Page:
Over six billion people exist on earth today and an increase of about 97 million people occurs annually (Greep 1998). A growing population leads to several environmental issues as well as social problems. An increasing population can be attributed to several variables. Within countries, we can credit the growth to increased immigration or lack of migration. Lack of education and contraceptive use and the need or desire for more children also adds to the population. In more developed countries we can attribute the population rises to better medical care, thus a longer lifespan and/or fewer deaths. As a result of this overpopulation we experience social issues such as increased rates of poverty, crime, disease, and environmental problems such as increased global warming, natural disasters, loss of habitat, pollution, and more. These threats are very necessary to be addressed, as they will affect people worldwide. It is important that we look at these problems since every human has the ability to prevent future damages and adjust their lifestyles to decelerate this increase in population.
In order to further understand such population growth and how it affects our environment, we looked at the developed country of the United States and compared it to the developing country of India. We ask, “How do the environmental impacts due to overpopulation of these two countries compare?” Although these two countries differ in their political systems, natural environments, and economic standings, they both have been experiencing rapid population growth. The reasons for the growth differ in the severity of each factor, but similar environmental impacts occur.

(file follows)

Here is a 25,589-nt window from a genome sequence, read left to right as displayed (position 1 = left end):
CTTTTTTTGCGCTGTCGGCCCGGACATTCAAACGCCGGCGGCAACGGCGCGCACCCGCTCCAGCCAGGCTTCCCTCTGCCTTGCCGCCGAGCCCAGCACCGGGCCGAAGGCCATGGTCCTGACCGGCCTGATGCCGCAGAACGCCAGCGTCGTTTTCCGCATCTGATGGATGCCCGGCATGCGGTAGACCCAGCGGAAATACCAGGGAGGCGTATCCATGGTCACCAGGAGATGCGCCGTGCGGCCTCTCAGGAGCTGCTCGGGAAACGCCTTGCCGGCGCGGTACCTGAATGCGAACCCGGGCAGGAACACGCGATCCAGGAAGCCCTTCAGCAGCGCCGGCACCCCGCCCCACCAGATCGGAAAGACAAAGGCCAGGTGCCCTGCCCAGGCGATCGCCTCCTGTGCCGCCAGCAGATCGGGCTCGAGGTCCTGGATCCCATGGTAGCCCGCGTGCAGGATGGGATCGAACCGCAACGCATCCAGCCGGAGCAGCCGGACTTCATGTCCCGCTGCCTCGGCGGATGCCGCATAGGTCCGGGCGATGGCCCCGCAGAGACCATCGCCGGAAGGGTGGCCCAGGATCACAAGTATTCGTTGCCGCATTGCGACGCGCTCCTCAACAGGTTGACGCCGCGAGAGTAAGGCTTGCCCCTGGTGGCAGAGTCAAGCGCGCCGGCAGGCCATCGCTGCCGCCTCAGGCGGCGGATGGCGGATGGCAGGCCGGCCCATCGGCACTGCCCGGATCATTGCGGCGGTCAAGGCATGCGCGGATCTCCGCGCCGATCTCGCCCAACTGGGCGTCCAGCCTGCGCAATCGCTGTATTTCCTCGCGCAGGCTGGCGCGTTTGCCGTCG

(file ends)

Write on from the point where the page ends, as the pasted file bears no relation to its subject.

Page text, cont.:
We predict that with an increasing population, both countries will experience much loss of forest area, loss of freshwater and high amounts of pollution. These in turn affect almost all, if not all, the other dimensions of an ecosystem.